16 February 2016
Ahmad Fawzi, Director a.i. of the United Nations Information Service in Geneva, chaired the briefing attended by spokespersons for the Office of the High Commissioner for Human Rights, the United Nations Children’s Fund, the United Nations Refugee Agency, and the World Health Organization.
Mr. Fawzi said that the Conference on Disarmament (CD) was holding a public meeting today at 10 a.m. This was the last week under the Presidency of Nigeria (until 21 February); the CD would also be successively chaired by Norway, Pakistan, Peru, Poland and the Republic of Korea.
The Committee on the Elimination of Discrimination against Women - which had opened its sixty-third session on 15 February, in Room XVI of the Palais des Nations – was reviewing today the report of Japan (as usual for the State Parties reports, this review was public). During the current three-week session (ending on 4 March), it would review reports presented by Iceland, Sweden, Mongolia, Czech Republic, Vanuatu, Haiti and Tanzania.
Mr. Fawzi announced a press conference of the United Nations Conference on Trade and Development (UNCTAD), which would take place on 17 February in Press Room 1. During this press conference, Samuel Gayi, Chief of the Special Unit on Commodities, UNCTAD, would present the UNCTAD Iron Ore Market Report.
On 19 February at 11.30 a.m., in Room III, the Office for Coordination of Humanitarian Affairs (OCHA) would hold a press conference dedicated to the 2016 Yemen Humanitarian Response Plan. On 18 February in Geneva, the humanitarian community would launch the 2016 Yemen Humanitarian Response Plan (YHRP), aiming to provide critical and life-saving assistance to 13.6 million people affected by the conflict in Yemen. Mr. Fawzi said that the plan brought together over 100 aid organizations to respond to an ongoing humanitarian catastrophe, in which 21.2 million people – four out of five Yemenis – were in need of humanitarian assistance. Following the official launch, the Humanitarian Coordinator for Yemen, Jamie McGoldrick, would brief the press about the Plan’s strategies and requirements as well as his recent missions across Yemen to improve humanitarian access.
Fadela Chaib, for the World Health Organization (WHO), announced a press conference on 19 February at 2.30 p.m. on microcephaly, neurological disorders and Zika, with
Dr Bruce Aylward, who would speak about the WHO’s international response. He would probably be joined by Dr Pedro Alonso, Director of the Global Malaria Programme, specializing in vector-borne disease control.
Mr. Fawzi also announced that the UN Special Envoy for Syria, Staffan de Mistura, would be briefing the press on Friday, 19 February, in Room III, at a time to be announced.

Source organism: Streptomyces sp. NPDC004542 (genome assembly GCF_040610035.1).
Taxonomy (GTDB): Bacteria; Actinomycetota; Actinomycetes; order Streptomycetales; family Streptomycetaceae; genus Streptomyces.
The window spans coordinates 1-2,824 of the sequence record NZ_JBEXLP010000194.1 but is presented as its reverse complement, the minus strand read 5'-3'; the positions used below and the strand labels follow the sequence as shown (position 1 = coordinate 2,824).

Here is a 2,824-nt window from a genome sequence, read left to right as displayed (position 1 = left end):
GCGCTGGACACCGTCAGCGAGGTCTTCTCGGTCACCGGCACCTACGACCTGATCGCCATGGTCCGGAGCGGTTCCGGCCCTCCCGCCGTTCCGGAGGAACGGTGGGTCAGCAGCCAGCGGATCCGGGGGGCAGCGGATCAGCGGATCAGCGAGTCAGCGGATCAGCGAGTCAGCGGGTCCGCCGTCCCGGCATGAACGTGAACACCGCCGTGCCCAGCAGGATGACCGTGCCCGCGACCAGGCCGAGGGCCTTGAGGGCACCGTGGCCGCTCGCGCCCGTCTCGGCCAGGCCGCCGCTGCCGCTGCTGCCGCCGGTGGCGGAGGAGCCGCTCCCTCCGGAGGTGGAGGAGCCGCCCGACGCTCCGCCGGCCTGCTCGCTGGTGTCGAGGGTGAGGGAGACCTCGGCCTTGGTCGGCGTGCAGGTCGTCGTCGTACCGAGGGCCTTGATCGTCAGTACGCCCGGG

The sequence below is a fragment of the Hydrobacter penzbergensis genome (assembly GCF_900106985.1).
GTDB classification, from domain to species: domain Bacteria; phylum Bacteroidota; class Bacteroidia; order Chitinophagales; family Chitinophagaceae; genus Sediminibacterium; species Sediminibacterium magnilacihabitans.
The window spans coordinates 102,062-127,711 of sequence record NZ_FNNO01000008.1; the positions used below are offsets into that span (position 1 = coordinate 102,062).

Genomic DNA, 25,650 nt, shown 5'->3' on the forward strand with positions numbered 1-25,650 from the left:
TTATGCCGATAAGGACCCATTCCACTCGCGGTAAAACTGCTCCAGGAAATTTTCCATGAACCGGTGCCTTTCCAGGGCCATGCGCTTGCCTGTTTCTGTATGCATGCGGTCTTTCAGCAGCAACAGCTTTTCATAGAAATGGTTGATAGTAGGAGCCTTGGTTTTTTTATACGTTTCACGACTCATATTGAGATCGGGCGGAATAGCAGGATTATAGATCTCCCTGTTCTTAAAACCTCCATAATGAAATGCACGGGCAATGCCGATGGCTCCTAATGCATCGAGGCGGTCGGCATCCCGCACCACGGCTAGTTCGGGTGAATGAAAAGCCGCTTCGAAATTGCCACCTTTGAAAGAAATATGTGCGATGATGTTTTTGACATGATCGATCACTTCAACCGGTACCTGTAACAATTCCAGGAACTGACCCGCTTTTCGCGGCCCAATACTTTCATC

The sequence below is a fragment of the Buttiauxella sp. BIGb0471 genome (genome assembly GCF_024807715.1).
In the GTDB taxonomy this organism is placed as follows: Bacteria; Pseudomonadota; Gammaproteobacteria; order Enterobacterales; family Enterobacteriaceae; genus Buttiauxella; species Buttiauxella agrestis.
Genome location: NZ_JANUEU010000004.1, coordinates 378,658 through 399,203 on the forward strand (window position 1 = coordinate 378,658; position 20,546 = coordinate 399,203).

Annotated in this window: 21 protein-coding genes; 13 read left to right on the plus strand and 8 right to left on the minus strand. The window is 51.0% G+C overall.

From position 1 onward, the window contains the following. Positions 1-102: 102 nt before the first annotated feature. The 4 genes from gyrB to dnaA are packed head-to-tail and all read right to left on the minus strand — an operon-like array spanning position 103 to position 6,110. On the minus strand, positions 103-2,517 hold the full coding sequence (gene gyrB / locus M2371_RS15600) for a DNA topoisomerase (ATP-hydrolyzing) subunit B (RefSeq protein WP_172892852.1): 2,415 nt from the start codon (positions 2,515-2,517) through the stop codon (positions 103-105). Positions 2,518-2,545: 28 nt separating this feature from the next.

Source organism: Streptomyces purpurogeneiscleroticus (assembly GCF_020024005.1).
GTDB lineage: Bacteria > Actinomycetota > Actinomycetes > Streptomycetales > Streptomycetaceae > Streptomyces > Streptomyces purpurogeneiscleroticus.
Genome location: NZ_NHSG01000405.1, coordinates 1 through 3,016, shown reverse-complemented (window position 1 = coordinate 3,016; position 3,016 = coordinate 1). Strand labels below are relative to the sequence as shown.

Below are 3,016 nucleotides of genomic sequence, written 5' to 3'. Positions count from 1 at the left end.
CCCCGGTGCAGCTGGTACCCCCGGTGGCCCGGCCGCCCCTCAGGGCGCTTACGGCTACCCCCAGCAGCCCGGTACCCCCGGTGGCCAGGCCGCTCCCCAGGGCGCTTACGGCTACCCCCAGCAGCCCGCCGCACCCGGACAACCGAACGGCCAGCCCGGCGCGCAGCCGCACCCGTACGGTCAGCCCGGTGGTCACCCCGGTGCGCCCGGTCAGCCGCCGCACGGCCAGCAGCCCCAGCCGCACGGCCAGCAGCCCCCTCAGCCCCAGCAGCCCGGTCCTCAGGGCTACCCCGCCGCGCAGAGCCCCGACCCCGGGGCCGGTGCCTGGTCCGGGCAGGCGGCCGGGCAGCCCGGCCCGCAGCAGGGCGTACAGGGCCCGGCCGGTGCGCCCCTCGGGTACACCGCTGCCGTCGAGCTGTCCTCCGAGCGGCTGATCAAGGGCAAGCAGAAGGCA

In response to a question, Mr. Fawzi said that the UN Special Envoy’s intention was to resume the Intra-Syria talks by 25 February, and earlier if possible. He said that we were witnessing a degradation on the ground that couldn’t wait, but all the parties had to come to the table. Certain commitments had to be fulfilled in order to be able to move forward. Mr. de Mistura was trying to convince those with influence over the warring parties to persuade them to come to the table and “stop the madness.”
Mr. Fawzi confirmed that the Humanitarian Task Force was expected to meet again on Thursday 18 February, and that Jan Egeland was on his way to Geneva. He said that humanitarian work never paused, and that humanitarians were working around the clock on the ground. The commitment from the ISSG had been made on 11 February and the deliberations chaired by Jan Egeland had started on 12 February in order to decide on the challenges and procedures of delivering aid. It took time to convince those with influence over the matter to agree to allow access to the areas in question. Securing humanitarian access and the cessation of hostilities were high on Mr. de Mistura’s agenda during his trip to Damascus.
In Damascus, Mr. de Mistura was meeting with the Foreign Minister of Syria today, as well as with his team and with the UN Resident/Humanitarian Coordinator, Yacoub El Hillo. Mr. Fawzi confirmed that Mr. de Mistura and the Foreign Minister had spoken about unhindered humanitarian access to all besieged areas, not just those besieged by the Government. They would have another meeting on this topic today at 4 p.m. local time. Mr. Fawzi confirmed that Mr. El Hillo and Khawla Mattar, the Head of the Special Envoy’s Office in Damascus, had attended the meeting.
Mr. Fawzi also promised to talk to the Office for Coordination of Humanitarian Affairs (OCHA) to ask them to brief the press soon on the delivery of humanitarian aid, and also to provide maps showing where the needs and the distribution of aid were localized.